By the 1880's, single shot rifles were becoming obsolete, and a repeating rifle was called for. The answer was a magazine upgrade on the 1871, using a Winchester-style tube magazine accessed with complex cartridge elevator in the receiver. This allows a theoretical 10-rd load, although 8 in practice, and using a magazine cut-off, was still used mostly as a single shot (it's a little complicated to reload, so the rounds in the magazine were generally left alone until a need for rapid fire called for disengaging the cutoff). This rifle is actually very similar to the Steyr/French 1878 Kropatchek marine rifle, but using a Mauser style bolt. While this is considered a modification on the 1871 design, there is very little parts compatibility and they are essentially different guns.

1888 Commission Rifle


In 1886, the chief rival of Imperial Germany, France, stabilized nitro-cellulose smokeless powder, a new propellant for firearms ammunition that provided a slower, more controlled, burn allowing higher pressures and thus higher velocities. This allowed for the creation of a smaller caliber, but longer range and harder hitting cartridge, sparking a new round of the arms race. The French adopted the M1886 Lebel, and in response the German General Staff started a commission to find or develop a next generation service rifle to match. In 1888, the result of that commission was the adoption of a hybrid rifle design, using a Mauser style action with a Mannlicher en-bloc clip magazine, loading a smaller 8mm round (7.92x57mm) and a distinctive metal barrel shroud (with the change to smokeless powder, barrels get hot fast and need some protection for the shooters hands). The Commission rifle was somewhat unpopular at the time, but ultimately enjoyed a lengthy service life in German reserves and in other county's arsenals, including Turkey and China.

While the S1871 bayonet fit on the M1871/84 and M1888 rifles, the S1871/84 was developed and adopted as well. It is a shorter (10 inch) knife bayonet.

The 1898 Mauser

Dissatisfaction with the 1888, along with new advances in rifle and ammunition designs led the German Army to look to replace the Commission rifle after only a few years, and in 1898 they adopted the latest design from the Mauser company, the Model 1898 (Mauser had spend the previous decade developing a sequence of increasingly perfected infantry rifles for export). The M98 used an improved version of the 7.92mm round, a double stack, charger fed magazine, and overall was the crowning achievement of 19th century bolt action military rifles. The M1898, in various forms, would soldier on into the 1960's, and later in some developing regions.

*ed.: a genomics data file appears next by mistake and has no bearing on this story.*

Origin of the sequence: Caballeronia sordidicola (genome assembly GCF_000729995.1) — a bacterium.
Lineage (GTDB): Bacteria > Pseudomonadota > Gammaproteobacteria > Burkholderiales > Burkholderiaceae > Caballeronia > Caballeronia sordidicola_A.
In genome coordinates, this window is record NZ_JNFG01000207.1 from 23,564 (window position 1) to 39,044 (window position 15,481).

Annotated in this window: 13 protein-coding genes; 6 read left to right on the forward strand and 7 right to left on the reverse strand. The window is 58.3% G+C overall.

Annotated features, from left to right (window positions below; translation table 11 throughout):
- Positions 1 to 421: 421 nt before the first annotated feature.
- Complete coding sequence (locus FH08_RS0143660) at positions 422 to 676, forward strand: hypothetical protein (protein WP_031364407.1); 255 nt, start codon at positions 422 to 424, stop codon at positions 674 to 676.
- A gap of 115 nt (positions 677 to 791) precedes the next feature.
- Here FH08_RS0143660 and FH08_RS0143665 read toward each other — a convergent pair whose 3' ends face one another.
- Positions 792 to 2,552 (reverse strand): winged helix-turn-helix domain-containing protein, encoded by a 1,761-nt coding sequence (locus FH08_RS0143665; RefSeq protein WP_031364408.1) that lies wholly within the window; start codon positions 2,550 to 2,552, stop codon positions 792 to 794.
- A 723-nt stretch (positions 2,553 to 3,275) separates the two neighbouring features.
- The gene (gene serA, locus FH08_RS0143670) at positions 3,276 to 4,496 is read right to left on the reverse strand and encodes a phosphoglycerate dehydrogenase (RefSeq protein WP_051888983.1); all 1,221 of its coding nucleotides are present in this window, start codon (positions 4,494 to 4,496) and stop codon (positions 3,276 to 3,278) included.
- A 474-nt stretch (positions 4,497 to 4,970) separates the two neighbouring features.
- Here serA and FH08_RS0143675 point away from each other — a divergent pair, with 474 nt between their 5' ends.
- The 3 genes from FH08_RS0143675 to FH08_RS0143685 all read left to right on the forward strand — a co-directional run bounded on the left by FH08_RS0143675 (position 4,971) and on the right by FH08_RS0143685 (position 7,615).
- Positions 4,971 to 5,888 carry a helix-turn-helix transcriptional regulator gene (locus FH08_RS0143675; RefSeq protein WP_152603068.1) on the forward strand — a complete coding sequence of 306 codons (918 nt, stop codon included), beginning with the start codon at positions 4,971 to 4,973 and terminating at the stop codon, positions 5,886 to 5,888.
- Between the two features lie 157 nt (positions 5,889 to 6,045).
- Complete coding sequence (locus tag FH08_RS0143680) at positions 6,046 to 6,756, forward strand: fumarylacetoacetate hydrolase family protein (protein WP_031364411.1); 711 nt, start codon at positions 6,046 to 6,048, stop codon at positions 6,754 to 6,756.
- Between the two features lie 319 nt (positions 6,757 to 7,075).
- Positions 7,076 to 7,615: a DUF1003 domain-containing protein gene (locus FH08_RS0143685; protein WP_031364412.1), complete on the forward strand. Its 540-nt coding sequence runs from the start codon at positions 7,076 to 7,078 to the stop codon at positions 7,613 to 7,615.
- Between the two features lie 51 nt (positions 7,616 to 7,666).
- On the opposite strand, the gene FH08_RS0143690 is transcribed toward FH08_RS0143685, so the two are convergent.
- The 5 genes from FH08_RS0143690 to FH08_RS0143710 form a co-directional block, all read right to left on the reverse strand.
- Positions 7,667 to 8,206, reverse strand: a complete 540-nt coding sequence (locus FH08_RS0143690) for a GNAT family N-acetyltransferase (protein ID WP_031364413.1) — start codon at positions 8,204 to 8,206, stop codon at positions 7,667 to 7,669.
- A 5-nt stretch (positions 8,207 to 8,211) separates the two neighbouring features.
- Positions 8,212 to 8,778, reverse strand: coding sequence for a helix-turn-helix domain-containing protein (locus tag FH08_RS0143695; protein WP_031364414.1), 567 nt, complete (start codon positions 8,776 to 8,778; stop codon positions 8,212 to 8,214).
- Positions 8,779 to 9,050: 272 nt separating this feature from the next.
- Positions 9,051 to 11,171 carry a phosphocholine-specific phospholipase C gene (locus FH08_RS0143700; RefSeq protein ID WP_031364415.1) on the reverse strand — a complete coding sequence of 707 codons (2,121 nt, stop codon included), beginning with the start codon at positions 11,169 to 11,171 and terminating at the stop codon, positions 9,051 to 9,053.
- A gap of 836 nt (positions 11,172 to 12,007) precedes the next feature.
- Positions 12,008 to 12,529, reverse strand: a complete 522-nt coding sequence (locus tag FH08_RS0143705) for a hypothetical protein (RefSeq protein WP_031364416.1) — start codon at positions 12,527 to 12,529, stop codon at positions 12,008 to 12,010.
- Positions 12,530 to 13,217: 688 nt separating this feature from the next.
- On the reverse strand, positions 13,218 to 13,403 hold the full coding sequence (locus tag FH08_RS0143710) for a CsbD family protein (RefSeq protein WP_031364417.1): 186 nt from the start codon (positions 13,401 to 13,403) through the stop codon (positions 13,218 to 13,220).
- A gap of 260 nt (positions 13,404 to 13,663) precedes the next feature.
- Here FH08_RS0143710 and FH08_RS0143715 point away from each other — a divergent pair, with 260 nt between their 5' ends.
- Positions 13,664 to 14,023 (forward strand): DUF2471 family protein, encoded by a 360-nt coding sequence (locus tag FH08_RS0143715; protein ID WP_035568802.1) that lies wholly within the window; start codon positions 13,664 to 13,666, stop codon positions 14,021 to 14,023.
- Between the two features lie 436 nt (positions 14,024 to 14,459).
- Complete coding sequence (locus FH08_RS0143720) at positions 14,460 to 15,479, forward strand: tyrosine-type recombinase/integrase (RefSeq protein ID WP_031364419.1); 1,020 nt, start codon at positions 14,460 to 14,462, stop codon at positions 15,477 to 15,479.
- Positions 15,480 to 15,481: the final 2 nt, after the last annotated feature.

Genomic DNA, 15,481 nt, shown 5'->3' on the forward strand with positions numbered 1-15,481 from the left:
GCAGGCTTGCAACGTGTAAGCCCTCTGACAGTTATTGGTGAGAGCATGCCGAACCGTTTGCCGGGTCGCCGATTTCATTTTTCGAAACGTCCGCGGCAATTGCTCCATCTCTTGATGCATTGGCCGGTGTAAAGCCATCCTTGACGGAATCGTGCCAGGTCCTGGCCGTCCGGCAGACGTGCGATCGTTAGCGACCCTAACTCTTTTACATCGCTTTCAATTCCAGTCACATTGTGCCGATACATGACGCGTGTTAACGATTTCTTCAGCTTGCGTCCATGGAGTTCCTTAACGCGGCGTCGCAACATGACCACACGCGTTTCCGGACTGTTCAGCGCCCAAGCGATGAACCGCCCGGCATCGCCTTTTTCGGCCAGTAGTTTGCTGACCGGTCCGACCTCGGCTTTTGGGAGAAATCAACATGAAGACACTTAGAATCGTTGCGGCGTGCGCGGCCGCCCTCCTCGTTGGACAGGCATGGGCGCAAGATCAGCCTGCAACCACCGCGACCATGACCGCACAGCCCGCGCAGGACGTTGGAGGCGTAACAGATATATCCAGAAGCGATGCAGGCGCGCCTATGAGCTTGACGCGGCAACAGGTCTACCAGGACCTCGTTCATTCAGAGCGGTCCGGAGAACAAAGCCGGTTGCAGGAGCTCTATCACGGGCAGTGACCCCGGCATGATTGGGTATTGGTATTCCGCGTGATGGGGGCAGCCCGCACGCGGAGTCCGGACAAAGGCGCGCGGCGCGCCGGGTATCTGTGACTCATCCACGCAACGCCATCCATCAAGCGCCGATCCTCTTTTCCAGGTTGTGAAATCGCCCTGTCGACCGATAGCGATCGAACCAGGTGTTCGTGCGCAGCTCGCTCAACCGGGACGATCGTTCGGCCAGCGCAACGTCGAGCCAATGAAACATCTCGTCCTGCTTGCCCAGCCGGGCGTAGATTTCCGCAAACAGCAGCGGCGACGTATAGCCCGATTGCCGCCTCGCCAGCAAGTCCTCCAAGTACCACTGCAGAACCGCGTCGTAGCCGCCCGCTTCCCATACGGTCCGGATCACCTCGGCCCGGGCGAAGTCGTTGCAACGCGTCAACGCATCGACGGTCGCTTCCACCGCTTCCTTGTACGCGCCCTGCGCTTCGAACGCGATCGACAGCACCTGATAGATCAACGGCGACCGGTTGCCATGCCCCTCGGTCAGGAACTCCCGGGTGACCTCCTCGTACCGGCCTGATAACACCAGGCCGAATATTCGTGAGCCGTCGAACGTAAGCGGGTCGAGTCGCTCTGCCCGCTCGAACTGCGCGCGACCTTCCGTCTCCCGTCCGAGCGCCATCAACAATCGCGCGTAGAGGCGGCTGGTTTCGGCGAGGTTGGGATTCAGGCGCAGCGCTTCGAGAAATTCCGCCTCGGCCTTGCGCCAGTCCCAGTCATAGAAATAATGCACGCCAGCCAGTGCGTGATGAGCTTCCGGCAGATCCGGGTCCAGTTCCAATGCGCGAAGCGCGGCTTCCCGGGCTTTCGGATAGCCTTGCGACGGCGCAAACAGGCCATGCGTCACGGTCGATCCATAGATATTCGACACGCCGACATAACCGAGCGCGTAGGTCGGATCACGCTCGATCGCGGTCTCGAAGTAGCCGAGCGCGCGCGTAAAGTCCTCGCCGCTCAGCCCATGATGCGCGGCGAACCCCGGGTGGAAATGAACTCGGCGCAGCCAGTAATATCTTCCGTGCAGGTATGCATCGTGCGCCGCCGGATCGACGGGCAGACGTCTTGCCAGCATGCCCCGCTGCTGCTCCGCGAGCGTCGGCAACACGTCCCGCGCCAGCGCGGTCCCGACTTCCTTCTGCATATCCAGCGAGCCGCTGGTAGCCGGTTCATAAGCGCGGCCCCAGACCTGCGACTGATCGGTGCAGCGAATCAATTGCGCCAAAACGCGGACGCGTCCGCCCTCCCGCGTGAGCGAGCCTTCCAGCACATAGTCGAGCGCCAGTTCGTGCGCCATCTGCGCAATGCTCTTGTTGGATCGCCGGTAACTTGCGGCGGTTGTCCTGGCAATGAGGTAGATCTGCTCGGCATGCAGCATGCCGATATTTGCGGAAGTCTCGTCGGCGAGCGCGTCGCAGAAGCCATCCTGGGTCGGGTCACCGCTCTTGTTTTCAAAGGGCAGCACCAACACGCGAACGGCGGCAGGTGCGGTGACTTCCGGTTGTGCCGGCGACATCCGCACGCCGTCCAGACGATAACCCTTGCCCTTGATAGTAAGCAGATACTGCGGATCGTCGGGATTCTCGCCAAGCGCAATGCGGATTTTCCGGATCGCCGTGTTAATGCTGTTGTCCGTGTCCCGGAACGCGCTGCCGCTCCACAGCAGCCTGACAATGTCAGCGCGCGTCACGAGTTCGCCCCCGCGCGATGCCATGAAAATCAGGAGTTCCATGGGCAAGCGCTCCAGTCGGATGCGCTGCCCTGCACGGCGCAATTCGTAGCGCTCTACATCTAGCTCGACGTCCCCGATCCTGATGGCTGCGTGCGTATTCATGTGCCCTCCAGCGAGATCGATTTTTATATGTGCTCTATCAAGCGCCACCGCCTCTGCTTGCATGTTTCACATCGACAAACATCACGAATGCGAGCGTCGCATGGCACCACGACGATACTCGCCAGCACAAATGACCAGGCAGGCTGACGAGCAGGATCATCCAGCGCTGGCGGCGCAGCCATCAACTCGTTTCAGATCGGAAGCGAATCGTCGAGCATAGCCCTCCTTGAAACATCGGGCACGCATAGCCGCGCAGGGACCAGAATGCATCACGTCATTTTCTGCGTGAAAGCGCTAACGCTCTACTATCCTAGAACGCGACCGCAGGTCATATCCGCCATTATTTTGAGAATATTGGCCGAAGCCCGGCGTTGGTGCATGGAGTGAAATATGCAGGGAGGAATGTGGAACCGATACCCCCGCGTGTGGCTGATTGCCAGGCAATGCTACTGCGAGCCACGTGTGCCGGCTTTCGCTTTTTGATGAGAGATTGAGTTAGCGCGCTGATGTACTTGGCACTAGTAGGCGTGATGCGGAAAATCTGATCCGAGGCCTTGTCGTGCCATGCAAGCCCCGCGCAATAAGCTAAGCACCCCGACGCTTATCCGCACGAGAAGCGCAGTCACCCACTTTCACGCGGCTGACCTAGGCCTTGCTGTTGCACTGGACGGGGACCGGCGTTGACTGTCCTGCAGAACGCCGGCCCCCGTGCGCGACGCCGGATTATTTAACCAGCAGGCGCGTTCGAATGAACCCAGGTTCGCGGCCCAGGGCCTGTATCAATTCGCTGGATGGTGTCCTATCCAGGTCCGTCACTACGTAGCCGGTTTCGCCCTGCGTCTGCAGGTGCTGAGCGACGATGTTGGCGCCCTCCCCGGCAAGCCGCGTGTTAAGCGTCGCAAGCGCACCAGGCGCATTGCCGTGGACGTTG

Several varieties of large, Butcher-knife shaped bladed bayonets were adopted for the M98, including sawbacks, and longer, quill bladed bayonets. Sawbacks (meant for Pioneers) looked fearsome, and led to war crime accusations, but they were actually meant for sawing wood when building fortifications and digging emplacements.


The 1869 Werder

As Imperial Germany was built from a patchwork of existing, independent, kingdoms, most of those kingdoms already had armies of their own, with their own weapons. While Prussia by far dominated the Empire, Bavaria also had a martial tradition, and just prior to the establishment of the empire they had adopted a new service rifle, the M1869 Werder rifle. The Werder is a falling block design, that saw some service with the Bavarian army in the Franco-Prussian, and in the early empire. It replaced the Podewils, which was a muzzleloader conversion. Inferior to the 1871 Mauser, the Bavarian army tried some upgrades but ultimately replaced them with Mausers.


Carbine Variations

The 1871, 1888, and 1898 rifles all also had more compact Cavalry Carbine variants, the Kar71, Kar91 (from the 88), and of course the Kar98, which had several variations. These carbine versions were issued to cavalry and artillery, and the Kar98 eventually supplanted the Gew98 as the standard service rifle, although that is after the fall of the Empire, and thus out of scope for today.